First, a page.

Thursday, August 2, 2012

Knight trading debacle, redux

Everybody seems to have an idea about how to fix whatever it is that went wrong with Knight Capital's new software this week.

Says the New York Times: Errant Trades Reveal a Risk Few Expected:

The fiasco, the third stock trading debacle in the last five months, revived calls for bolder changes to a computer-driven market that has been hobbled by its own complexity and speed. Among the proposals that gained momentum were stringent testing of computer trading programs and a transaction tax that could reduce trading.

Really, though, I have no idea how the NYT could claim that these were risks that "few expected". Anybody who thought about this for even a few seconds would understand that these risks were present.

And, I really don't understand how they expect to accomplish this:

Some S.E.C. officials are pushing new measures that would force firms to fully test coding changes before their public debut, according to a government official who spoke on the condition of anonymity.

What does that even mean, "fully test coding changes". It just exhibits a complete absence of any familiarity with the world of complex system software.

To its credit, the article does offer a bit of a constructive suggestion later:

“When they put these things out in the world they are really being tried for the first time in a real-life test,” said David Leinweber, the head of the Center for Innovative Financial Technology at the Lawrence Berkeley National Laboratory. “For other complex systems we do offline simulation testing.”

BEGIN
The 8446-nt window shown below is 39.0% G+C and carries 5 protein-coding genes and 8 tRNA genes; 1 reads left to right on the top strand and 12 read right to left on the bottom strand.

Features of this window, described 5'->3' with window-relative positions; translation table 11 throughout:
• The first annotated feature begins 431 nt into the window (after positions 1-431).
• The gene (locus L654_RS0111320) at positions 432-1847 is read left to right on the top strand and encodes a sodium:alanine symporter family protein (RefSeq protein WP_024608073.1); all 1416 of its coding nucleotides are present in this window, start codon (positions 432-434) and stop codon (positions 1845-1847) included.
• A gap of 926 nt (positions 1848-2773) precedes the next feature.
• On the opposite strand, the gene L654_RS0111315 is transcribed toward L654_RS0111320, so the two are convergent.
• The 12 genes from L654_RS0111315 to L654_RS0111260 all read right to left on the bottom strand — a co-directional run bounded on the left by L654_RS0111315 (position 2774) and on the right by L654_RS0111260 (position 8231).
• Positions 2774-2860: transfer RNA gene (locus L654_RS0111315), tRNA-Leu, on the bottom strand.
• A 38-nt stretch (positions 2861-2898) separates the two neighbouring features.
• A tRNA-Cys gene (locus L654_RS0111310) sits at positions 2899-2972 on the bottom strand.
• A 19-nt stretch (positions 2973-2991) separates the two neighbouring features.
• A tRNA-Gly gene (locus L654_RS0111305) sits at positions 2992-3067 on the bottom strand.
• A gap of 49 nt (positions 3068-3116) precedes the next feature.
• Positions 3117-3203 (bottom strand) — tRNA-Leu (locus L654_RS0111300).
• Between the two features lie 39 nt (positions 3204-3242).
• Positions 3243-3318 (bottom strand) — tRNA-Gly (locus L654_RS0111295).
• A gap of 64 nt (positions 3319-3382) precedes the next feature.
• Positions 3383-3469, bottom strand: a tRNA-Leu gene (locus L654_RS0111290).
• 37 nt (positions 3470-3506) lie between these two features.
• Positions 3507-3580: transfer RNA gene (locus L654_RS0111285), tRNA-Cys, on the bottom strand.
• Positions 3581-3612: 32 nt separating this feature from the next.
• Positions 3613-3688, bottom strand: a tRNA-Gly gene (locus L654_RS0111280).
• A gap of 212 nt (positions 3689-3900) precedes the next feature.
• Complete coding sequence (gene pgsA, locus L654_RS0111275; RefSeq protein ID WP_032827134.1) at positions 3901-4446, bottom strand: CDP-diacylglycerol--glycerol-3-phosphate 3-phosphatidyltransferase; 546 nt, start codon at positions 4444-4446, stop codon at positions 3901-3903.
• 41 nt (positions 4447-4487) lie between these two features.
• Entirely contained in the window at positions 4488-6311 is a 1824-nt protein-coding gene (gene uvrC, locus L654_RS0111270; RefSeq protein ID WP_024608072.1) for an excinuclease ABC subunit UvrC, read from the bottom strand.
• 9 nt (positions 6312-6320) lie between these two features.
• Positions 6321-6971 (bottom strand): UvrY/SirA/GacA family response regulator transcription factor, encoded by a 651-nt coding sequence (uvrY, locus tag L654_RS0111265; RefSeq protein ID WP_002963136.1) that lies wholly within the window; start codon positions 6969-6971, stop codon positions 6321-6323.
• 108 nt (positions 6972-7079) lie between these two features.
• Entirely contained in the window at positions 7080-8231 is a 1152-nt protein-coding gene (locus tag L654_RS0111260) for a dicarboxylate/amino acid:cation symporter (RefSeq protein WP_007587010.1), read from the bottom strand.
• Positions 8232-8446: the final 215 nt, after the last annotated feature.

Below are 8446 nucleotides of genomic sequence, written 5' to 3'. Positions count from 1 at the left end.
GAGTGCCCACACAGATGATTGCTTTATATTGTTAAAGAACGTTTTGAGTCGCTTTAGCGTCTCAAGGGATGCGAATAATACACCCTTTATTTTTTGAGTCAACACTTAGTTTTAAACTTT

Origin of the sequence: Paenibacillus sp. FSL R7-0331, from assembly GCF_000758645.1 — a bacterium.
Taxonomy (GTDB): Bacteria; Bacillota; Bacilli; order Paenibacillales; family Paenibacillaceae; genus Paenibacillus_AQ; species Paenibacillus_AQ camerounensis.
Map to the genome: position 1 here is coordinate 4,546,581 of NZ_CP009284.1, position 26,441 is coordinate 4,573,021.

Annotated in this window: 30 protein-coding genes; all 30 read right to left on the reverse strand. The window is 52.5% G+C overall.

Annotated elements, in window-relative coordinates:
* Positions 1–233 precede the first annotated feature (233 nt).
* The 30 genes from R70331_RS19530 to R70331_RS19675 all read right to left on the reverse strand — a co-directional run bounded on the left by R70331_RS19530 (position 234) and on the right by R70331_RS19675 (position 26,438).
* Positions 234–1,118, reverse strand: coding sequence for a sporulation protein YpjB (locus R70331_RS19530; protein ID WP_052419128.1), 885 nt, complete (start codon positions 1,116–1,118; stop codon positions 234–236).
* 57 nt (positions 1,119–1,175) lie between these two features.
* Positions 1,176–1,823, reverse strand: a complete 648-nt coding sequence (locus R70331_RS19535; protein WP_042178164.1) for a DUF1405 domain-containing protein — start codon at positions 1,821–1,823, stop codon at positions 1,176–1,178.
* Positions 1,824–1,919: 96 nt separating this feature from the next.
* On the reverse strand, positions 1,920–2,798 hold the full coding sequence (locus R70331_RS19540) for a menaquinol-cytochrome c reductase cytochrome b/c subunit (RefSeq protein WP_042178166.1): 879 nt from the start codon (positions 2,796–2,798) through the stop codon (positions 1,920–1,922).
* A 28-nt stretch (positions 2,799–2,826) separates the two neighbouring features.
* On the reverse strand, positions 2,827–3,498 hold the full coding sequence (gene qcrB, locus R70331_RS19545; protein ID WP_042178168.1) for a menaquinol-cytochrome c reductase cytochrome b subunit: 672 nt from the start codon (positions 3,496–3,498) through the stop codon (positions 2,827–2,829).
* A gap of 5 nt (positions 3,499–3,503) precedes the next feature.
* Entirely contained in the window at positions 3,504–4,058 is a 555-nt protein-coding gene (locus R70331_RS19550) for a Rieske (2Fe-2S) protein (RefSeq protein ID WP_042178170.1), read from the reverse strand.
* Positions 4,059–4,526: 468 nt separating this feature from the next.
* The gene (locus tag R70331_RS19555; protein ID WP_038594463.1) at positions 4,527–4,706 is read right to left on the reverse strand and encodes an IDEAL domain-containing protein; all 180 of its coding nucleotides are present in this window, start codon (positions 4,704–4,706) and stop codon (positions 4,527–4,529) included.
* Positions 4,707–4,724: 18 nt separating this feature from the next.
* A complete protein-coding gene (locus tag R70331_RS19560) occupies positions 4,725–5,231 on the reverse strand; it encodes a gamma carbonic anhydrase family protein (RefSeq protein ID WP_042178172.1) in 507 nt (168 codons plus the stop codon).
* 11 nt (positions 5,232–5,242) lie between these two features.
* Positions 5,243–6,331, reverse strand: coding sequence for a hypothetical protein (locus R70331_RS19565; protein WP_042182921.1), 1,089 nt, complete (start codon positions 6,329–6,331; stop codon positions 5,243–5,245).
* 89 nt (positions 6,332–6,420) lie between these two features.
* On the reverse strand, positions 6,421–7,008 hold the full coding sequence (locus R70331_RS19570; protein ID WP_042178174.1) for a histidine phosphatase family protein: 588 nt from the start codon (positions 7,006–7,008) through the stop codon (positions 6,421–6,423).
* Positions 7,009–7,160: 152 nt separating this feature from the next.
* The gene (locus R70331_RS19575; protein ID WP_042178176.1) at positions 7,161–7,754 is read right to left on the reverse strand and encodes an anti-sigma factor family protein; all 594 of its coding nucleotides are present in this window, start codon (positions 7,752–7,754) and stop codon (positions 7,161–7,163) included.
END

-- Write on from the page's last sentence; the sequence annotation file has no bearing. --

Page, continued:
I wonder what these "other complex systems" are. For example, is this the sort of complex systems testing that would help figure out why half of India lost electrical power this week? If ever there was a need for simulation testing to assess the robustness of a complex system, power transfer infrastructure certainly jumps to mind...

This is actually the first time I've ever heard of "the Center for Innovative Financial Technology at the Lawrence Berkeley National Laboratory". So I went to look it up, and it appears that here is the home page.

Frankly, it looks like one guy, who's written a book, and writes a blog called Nerds on Wall Street (which I'm now subscribed to), and has access to some government-funded supercomputer resources. Here's a paper he's written describing how he thinks supercomputer simulations can help stabilize the financial markets: Federal Market Information Technology in the Post Flash Crash Era: Roles for Supercomputing.

It's all interesting stuff, but it's hard to buy the argument that requiring algorithmic trading software to be certified by a government agency using supercomputer simulations is really the right answer.

But, what is the right answer?

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